Information Domain as an Element of National Power   [open pdf - 64KB]

"For the past several decades, doctrine within the Department of Defense (DoD) has articulated that Diplomacy, Information, Military, and Economics (DIME) are the four sources of national power. In this article, I will demonstrate that the information component of this DIME model is not being effectively used by the United States and we are falling behind our potential adversaries when using the information domain for national security. During the cold war era, the information aspect of the DIME concept was more focused on strategic communications and propaganda rather than the full information spectrum. However because of the advances in technology, the information domain has become a new environment in which nations, groups and individuals can operate and advance national security objectives-similar to land, sea or air. Basic communication models in the past included sender, receiver, transmission medium and message as separate and distinct components. Due to the significant advances in information technology, the information domain combines the previous four elements and is enabled by a variety of mediums to include the internet, radio waves, satellite communications, wireless networks, etc. The combination of these elements has formed the information domain."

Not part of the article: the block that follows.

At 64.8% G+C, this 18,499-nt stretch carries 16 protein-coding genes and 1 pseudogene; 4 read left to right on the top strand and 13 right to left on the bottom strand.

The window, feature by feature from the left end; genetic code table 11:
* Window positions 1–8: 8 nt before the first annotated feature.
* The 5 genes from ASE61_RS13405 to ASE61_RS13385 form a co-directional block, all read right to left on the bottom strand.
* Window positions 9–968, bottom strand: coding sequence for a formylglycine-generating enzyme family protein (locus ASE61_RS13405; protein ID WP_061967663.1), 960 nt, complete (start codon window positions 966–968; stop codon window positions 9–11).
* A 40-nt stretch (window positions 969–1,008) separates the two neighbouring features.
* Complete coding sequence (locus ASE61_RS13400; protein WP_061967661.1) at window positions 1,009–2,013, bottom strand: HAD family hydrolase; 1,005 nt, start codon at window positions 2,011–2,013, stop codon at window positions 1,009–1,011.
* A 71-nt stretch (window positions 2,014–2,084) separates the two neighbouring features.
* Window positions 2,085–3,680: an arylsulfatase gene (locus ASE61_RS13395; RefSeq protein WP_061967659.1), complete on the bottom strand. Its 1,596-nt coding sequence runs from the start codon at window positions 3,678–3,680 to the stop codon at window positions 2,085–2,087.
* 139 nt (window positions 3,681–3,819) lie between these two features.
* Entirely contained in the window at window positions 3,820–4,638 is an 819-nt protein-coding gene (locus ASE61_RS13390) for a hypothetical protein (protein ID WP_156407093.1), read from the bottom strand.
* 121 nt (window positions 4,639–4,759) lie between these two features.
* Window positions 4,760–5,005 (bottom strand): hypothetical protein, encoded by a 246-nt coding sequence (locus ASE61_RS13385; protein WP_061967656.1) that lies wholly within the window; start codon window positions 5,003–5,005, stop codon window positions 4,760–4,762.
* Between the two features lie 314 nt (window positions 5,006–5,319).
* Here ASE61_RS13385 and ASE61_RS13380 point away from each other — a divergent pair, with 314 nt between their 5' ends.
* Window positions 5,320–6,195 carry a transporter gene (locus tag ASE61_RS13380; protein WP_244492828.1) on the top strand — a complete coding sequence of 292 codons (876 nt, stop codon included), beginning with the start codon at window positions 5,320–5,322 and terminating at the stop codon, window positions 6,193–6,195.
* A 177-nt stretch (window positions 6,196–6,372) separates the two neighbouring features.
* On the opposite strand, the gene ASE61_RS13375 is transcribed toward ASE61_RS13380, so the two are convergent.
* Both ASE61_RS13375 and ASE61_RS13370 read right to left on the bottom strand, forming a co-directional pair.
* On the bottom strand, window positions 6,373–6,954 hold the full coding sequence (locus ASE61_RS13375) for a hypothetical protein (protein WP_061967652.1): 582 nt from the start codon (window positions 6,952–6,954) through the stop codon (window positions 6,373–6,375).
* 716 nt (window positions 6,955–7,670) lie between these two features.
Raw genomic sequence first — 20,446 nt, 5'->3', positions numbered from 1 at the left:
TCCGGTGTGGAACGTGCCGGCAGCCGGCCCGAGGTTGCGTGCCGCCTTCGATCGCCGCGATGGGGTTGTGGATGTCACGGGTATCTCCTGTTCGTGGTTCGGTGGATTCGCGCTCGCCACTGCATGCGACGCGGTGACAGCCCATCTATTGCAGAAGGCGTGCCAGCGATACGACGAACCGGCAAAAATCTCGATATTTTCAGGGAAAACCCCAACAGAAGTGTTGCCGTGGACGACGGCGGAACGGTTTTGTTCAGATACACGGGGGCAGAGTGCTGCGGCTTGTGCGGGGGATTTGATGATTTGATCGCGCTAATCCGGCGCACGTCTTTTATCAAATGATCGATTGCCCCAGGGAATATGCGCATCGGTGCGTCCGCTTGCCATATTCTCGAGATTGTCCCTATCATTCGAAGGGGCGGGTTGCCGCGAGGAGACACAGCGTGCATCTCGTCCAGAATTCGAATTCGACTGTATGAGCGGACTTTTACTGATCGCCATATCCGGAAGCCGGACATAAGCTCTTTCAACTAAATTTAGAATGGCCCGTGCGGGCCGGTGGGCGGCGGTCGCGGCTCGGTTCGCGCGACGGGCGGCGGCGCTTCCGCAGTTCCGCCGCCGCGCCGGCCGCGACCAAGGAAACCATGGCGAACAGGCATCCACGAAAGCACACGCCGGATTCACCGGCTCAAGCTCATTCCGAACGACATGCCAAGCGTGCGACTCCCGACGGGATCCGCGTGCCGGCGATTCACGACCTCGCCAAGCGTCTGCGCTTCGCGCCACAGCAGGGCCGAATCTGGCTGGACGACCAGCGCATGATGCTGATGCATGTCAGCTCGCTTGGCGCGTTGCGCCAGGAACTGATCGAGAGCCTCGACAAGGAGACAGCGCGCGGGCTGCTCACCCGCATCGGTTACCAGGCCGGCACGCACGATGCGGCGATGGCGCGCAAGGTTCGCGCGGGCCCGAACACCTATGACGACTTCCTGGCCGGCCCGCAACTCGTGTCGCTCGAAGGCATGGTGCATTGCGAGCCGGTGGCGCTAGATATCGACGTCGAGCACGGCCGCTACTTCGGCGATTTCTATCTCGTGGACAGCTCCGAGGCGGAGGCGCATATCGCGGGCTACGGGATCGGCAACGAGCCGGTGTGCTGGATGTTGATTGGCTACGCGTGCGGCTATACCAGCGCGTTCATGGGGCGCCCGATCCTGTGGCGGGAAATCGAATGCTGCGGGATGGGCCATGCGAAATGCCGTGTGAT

Public Domain
Retrieved From:
Center for Contemporary Conflict: http://www.ccc.nps.navy.mil/
Media Type:
Strategic Insights (January 2009), v.3 no.1
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